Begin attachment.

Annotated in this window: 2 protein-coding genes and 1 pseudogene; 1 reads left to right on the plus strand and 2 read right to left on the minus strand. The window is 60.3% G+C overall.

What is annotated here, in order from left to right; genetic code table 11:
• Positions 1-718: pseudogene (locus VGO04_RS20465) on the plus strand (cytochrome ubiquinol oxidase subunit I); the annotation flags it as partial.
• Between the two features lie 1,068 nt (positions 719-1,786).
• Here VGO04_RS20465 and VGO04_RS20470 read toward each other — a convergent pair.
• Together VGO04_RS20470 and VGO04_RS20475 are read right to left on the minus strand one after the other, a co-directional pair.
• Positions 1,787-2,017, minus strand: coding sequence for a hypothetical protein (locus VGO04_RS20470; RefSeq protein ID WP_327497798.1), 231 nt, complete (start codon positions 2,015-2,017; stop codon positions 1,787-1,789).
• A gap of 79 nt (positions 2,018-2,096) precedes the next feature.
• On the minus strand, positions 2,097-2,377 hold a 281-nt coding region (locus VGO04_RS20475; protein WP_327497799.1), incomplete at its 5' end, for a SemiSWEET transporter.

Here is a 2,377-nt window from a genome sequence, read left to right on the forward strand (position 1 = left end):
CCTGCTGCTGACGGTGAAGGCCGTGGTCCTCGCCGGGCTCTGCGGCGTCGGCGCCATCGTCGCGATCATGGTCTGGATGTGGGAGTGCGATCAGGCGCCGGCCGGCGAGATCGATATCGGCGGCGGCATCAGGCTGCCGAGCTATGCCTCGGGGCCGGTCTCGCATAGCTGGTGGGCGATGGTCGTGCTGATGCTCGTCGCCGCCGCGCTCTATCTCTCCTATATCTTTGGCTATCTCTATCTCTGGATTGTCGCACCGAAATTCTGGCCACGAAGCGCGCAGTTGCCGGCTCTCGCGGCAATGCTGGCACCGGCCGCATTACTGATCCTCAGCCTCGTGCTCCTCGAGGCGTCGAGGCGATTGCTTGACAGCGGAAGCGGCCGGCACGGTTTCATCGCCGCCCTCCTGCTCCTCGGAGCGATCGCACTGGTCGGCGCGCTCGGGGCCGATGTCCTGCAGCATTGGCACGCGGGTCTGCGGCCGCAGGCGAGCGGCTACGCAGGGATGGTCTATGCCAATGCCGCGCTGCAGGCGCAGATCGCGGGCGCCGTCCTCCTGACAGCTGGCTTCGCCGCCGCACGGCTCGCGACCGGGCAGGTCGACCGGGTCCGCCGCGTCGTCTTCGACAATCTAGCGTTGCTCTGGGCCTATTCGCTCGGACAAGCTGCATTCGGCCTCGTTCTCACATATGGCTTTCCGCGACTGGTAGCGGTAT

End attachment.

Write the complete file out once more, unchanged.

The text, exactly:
Annotated in this window: 2 protein-coding genes and 1 pseudogene; 1 reads left to right on the plus strand and 2 read right to left on the minus strand. The window is 60.3% G+C overall.

What is annotated here, in order from left to right; genetic code table 11:
• Positions 1-718: pseudogene (locus VGO04_RS20465) on the plus strand (cytochrome ubiquinol oxidase subunit I); the annotation flags it as partial.
• Between the two features lie 1,068 nt (positions 719-1,786).
• Here VGO04_RS20465 and VGO04_RS20470 read toward each other — a convergent pair.
• Together VGO04_RS20470 and VGO04_RS20475 are read right to left on the minus strand one after the other, a co-directional pair.
• Positions 1,787-2,017, minus strand: coding sequence for a hypothetical protein (locus VGO04_RS20470; RefSeq protein ID WP_327497798.1), 231 nt, complete (start codon positions 2,015-2,017; stop codon positions 1,787-1,789).
• A gap of 79 nt (positions 2,018-2,096) precedes the next feature.
• On the minus strand, positions 2,097-2,377 hold a 281-nt coding region (locus VGO04_RS20475; protein WP_327497799.1), incomplete at its 5' end, for a SemiSWEET transporter.

Here is a 2,377-nt window from a genome sequence, read left to right on the forward strand (position 1 = left end):
CCTGCTGCTGACGGTGAAGGCCGTGGTCCTCGCCGGGCTCTGCGGCGTCGGCGCCATCGTCGCGATCATGGTCTGGATGTGGGAGTGCGATCAGGCGCCGGCCGGCGAGATCGATATCGGCGGCGGCATCAGGCTGCCGAGCTATGCCTCGGGGCCGGTCTCGCATAGCTGGTGGGCGATGGTCGTGCTGATGCTCGTCGCCGCCGCGCTCTATCTCTCCTATATCTTTGGCTATCTCTATCTCTGGATTGTCGCACCGAAATTCTGGCCACGAAGCGCGCAGTTGCCGGCTCTCGCGGCAATGCTGGCACCGGCCGCATTACTGATCCTCAGCCTCGTGCTCCTCGAGGCGTCGAGGCGATTGCTTGACAGCGGAAGCGGCCGGCACGGTTTCATCGCCGCCCTCCTGCTCCTCGGAGCGATCGCACTGGTCGGCGCGCTCGGGGCCGATGTCCTGCAGCATTGGCACGCGGGTCTGCGGCCGCAGGCGAGCGGCTACGCAGGGATGGTCTATGCCAATGCCGCGCTGCAGGCGCAGATCGCGGGCGCCGTCCTCCTGACAGCTGGCTTCGCCGCCGCACGGCTCGCGACCGGGCAGGTCGACCGGGTCCGCCGCGTCGTCTTCGACAATCTAGCGTTGCTCTGGGCCTATTCGCTCGGACAAGCTGCATTCGGCCTCGTTCTCACATATGGCTTTCCGCGACTGGTAGCGGTAT